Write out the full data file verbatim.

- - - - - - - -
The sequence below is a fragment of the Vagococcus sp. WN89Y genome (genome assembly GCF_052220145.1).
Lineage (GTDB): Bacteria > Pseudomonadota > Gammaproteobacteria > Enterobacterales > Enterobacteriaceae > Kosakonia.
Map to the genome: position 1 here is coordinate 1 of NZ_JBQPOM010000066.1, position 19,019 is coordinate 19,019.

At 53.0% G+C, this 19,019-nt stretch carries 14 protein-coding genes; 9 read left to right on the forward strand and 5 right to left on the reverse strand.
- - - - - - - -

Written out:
The sequence below is a fragment of the Vagococcus sp. WN89Y genome (genome assembly GCF_052220145.1).
Lineage (GTDB): Bacteria > Pseudomonadota > Gammaproteobacteria > Enterobacterales > Enterobacteriaceae > Kosakonia.
Map to the genome: position 1 here is coordinate 1 of NZ_JBQPOM010000066.1, position 19,019 is coordinate 19,019.

At 53.0% G+C, this 19,019-nt stretch carries 14 protein-coding genes; 9 read left to right on the forward strand and 5 right to left on the reverse strand.